Any organisation that thinks they can deliver shared services by simply entering into a cloud technology partnership will end up with a very expensive failed project. The hard work is done before you go to market for the cloud solution. It is about building the culture, getting the processes right and getting them aligned between the partner organisations also addressing the people aspects. 

Marion Edwards

Shared services are about process harmonisation and building a common footprint. If you don’t get that right, you will not succeed by simply looking for a technology solution. 

“At Dell EMC we see cloud not as a place but as a way of doing IT. At Dell EMC the goal is to offer customers a choice of clouds.

“Dell EMC enables our customers to consume private, hybrid or public cloud on their own terms.  Our customers are gaining the flexibility, agility and dynamism of cloud technologies with the control and accountability of traditional infrastructure.

“Our customers are transforming their business processes and delivering significant cost savings and efficiency using on-premise, off-premise and hybrid cloud models. These solutions are underpinned by world class infrastructure, services, software and financial solutions.”

Feargal Duignan

Shared services have been around a long time and the utilisation of cloud is about enablement. All of you are much further into the cloud journey than you probably realise. The facets of cloud are orchestration, multi-tenancy, flexibility and agility. We are now in a digitally transformed economy. Customers of your services expect a level of agility and service based on what they get from their own mobile devices; and we have to match that. There is an expectation that they will get ‘always on’ with good connectivity and be able to transact very efficiently. Cloud gives that agility and it also gives elasticity – for example the register for elections is used once every two years, then it is used exponentially and then suddenly contracts. Cloud offers that hyper-elasticity.    

Phillip Fischer

Cloud has led to a transition of the business model. Historically, you made your capital investment and you had your own technical expertise and with fixed capacity levels. Once you go to cloud you move to a P&L service based cost and you don’t have the headaches around the capacity limits and upgrade cycles. Also with the vendors offering the service to other customers the economies of scale achieved should drive down cost.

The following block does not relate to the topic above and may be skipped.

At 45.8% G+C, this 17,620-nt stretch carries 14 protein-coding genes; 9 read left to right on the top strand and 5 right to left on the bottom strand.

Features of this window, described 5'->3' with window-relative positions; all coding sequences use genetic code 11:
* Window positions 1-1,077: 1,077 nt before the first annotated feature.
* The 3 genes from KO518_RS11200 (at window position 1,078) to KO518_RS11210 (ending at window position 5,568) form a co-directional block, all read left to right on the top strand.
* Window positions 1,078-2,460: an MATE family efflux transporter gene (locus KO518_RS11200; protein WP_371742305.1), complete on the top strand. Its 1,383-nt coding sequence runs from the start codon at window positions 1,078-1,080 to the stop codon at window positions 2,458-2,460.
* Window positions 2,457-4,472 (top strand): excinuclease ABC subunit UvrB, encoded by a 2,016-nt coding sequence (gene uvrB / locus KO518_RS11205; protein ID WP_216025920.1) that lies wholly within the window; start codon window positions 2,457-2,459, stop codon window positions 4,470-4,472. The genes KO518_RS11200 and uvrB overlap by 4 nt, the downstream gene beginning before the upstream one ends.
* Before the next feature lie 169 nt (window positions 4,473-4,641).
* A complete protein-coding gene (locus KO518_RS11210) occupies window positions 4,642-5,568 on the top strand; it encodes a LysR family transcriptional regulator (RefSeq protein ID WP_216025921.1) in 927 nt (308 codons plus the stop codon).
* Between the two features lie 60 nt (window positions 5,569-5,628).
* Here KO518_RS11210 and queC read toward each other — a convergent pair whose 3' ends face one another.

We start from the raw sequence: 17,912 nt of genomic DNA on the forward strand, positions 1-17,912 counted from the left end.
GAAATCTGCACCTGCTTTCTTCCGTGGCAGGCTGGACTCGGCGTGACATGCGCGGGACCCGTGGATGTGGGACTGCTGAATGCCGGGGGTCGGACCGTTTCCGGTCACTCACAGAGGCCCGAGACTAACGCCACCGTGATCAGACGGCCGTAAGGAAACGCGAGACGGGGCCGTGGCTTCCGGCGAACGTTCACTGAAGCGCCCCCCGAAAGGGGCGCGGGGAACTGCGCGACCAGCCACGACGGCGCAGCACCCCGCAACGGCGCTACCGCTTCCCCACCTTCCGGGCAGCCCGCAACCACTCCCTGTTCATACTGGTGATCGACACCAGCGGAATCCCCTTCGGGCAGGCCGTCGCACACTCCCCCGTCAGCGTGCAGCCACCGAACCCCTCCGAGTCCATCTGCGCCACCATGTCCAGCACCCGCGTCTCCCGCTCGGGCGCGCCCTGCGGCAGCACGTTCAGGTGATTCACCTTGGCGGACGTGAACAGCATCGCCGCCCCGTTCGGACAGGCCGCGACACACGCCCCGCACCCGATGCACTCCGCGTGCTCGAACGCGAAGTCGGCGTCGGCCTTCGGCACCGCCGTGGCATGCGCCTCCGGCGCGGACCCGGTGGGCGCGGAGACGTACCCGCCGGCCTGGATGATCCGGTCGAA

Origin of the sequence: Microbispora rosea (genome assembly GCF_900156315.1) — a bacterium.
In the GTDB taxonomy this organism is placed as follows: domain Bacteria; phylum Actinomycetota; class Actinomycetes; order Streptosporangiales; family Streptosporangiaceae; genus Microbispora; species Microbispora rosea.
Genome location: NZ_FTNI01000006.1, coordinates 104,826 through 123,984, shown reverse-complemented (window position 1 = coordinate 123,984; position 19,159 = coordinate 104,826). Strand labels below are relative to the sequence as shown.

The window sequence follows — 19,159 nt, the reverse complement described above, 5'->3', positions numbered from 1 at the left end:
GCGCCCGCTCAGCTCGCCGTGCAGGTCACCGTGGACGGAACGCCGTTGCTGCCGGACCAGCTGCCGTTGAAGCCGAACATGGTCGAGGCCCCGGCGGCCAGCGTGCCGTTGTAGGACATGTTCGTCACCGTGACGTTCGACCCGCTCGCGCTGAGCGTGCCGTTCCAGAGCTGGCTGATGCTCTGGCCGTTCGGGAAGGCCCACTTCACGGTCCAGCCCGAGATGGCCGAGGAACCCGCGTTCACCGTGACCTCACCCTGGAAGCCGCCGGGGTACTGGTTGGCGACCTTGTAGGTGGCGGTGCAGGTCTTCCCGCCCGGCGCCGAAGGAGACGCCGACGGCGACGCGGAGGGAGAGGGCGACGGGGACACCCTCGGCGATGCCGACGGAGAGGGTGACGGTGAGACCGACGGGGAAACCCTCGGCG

Phillip Fischer

Ken Jordan

That assumes the vendors can deliver, which is a big assumption these days as they are suffering the same staff turnover as the rest of us. The trouble now is that by going to the cloud you have lost your local knowledge base and if the vendor doesn’t perform that is a real problem. This is one of the big challenges for the next five years. There is an old saying; the hills are always greener far away. There are certainly potentially great benefits but there are also potential problems as well.

Padraic Doyle

Scale will protect you to some extent. If I have two expert vendors in a technology that helps mitigate the risk.

Ken Jordan

That is correct for the big generic solutions in the office environment. But for a multi-faceted business like ours that runs of a number of highly specialised applications, those companies don’t have the resources of the big generic software suppliers. This is a huge challenge for us that we are addressing. 

Padraic Doyle

That is an issue around specialised applications whether they are in the cloud or not. We have similar issues. Airport departure control systems are not ten-a-penny and there are only a small number of vendors.

Phillip Fischer

Ronan Byrne 

We are establishing a cloud competency within HEAnet to address that expertise need for the sector, particularly around cloud security issues.   

 

Have you any other examples where public sector bodies are using cloud services?

Marion Edwards